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Barbour optimistic that America will learn to like Romney

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TAMPA, Fla. - Former Republican National Committee Chairman and Mississippi Gov. Haley Barbour likes to point out that since 1896, only one incumbent president has ever been defeated when the opposing party had held the office four years earlier, and that was Jimmy Carter. He does this to emphasize how difficult it is to defeat a sitting president. But in an interview with The Washington Examiner on Tuesday, Barbour expressed optimism about where Mitt Romney stands as he prepares to formally accept the Republican nomination here this week.

"I am very encouraged that after Democrats spent a huge amount of money to try to disqualify Romney during the summer, to make him unacceptable, that here we are about to go to the conventions in a dead heat," Barbour said.

To overtake President Obama and win the election, Barbour argued that Romney needed to successfully accomplish two things -- tell Romney's personal story and explain why he'd get better results than Obama has.

"Many, many Americans don't feel like they know Mitt Romney, and they've been introduced to a lot of negative stuff about him," he said. "But this week, there will be a launch pad for people getting to know him better, to learn his life story, to learn about his family. He is a model family man, he's got a family life that we all hope our children have, he's a very successful business man and made it on his own."

The Obama campaign has sought to portray Romney as wealthy and out of touch. But Barbour said, "We have two very wealthy men running for president."

While Romney built a business that provided huge returns for investors, turned around struggling companies and created jobs, "[Obama] got into the top 1 percent of income-earners by writing two books about himself," Barbour said. "Now, the American people will be thinking about which one of those guys is more likely to be able to turn around the American economy."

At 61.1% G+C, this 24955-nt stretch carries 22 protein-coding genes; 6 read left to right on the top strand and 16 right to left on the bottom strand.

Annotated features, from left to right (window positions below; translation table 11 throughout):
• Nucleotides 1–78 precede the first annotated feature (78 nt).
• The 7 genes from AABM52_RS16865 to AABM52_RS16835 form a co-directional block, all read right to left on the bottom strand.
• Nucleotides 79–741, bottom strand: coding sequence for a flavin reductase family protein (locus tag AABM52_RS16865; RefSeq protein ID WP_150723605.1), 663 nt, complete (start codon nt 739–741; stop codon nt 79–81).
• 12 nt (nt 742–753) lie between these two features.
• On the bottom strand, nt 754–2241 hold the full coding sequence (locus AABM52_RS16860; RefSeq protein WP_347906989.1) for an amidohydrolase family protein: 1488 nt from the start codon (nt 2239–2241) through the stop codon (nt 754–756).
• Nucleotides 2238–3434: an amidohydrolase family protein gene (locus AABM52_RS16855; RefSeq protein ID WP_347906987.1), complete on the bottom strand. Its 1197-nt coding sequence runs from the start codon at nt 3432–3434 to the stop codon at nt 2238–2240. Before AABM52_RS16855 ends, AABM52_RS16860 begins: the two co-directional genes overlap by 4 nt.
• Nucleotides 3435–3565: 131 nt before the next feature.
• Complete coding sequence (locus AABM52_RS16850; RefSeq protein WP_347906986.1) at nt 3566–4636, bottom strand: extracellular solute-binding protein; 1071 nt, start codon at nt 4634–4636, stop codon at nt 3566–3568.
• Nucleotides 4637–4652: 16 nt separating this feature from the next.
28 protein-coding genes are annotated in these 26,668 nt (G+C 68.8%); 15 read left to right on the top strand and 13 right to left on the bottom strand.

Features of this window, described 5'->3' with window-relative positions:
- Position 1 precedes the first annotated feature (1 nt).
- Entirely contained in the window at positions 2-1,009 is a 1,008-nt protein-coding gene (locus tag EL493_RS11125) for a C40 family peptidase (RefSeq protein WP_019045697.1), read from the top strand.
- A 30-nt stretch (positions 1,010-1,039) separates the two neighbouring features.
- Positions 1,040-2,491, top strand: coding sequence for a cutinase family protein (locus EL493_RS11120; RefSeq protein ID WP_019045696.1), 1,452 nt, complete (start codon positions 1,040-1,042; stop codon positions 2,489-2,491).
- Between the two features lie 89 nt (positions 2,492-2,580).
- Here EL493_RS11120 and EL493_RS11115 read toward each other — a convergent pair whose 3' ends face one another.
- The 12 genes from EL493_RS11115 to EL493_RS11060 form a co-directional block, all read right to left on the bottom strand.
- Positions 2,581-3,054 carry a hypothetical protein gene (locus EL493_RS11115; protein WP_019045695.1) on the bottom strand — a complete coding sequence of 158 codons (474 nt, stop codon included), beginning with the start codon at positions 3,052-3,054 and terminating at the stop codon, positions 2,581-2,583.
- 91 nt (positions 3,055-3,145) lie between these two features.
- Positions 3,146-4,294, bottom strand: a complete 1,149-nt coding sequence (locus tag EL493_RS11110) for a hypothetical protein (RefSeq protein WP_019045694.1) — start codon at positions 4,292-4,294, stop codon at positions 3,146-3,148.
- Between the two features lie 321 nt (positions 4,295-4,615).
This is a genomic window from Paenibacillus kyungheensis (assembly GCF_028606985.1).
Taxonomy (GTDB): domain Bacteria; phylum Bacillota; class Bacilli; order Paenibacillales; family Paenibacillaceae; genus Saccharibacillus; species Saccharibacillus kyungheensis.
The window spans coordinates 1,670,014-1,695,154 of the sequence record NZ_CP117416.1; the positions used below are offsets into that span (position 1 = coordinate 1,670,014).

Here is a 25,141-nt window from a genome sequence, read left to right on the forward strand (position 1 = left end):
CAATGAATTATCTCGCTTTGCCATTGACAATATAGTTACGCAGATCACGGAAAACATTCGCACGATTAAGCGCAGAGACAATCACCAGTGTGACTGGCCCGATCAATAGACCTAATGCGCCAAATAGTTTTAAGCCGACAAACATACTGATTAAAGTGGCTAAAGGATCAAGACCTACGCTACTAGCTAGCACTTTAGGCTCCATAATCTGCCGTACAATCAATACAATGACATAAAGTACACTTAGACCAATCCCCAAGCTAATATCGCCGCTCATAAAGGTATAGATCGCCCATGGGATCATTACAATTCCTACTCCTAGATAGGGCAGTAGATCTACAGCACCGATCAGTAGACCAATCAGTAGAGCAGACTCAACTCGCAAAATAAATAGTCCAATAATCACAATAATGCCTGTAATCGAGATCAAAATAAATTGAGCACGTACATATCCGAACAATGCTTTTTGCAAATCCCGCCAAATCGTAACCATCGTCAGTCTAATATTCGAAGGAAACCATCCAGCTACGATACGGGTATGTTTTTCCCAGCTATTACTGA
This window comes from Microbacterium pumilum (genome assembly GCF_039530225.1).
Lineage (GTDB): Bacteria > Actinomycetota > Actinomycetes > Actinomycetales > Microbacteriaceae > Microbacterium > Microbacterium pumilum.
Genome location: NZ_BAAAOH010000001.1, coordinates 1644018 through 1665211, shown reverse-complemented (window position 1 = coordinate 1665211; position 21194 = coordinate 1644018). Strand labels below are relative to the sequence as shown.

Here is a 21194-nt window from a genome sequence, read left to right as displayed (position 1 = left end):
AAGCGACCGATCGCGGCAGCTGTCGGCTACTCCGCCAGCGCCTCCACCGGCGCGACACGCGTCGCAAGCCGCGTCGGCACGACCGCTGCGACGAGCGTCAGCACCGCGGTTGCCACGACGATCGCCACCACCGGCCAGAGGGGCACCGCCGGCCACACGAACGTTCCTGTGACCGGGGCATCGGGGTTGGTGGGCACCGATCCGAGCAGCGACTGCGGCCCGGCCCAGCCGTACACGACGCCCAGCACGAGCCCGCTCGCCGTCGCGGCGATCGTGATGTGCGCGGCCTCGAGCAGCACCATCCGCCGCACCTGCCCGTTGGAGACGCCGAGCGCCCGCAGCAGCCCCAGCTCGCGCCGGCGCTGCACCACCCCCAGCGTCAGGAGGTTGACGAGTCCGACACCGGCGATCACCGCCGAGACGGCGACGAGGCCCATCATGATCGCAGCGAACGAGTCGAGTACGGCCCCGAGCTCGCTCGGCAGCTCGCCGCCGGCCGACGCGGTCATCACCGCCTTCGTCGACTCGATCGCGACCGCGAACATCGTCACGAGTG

Should Romney get elected, his ability to pass legislation will depend in large part on whether Republicans can get control of the Senate. Barbour conceded that Missouri Senate candidate Todd Akin's comments on rape and pregnancy made that more of a challenge.

"It took a seat that Republicans were well ahead in and had an excellent chance of winning and reversed that to where if Todd Akin is our nominee, we have virtually no chance of winning," he said.

"Todd Akin ought to put the country first," Barbour said. "This seat could determine whether there's a Republican majority in the Senate or not, and I think that what pro-life conservatives like me are concerned about is why is this guy ... not doing the right thing for the country?"

Since Romney chose House Budget Committee Chairman Rep. Paul Ryan, R-Wis., as his vice presidential nominee, there's been an increasing focus on Medicare. Barbour, who served as RNC chairman when Medicare was a major issue during the heated budget fights of the 1990s, said he thought this was a positive development. He noted that despite the vast amount of money Democrats spent on "Mediscare" attacks during the 1996 election, postelection surveys found voters were evenly divided on the issue.

"What we've learned in 1996, and since then, is that the more information voters have about Medicare, the more facts that they have, frankly the more that the issue is discussed, the better Republicans do," he said.

pklein@washingtonexaminer.com

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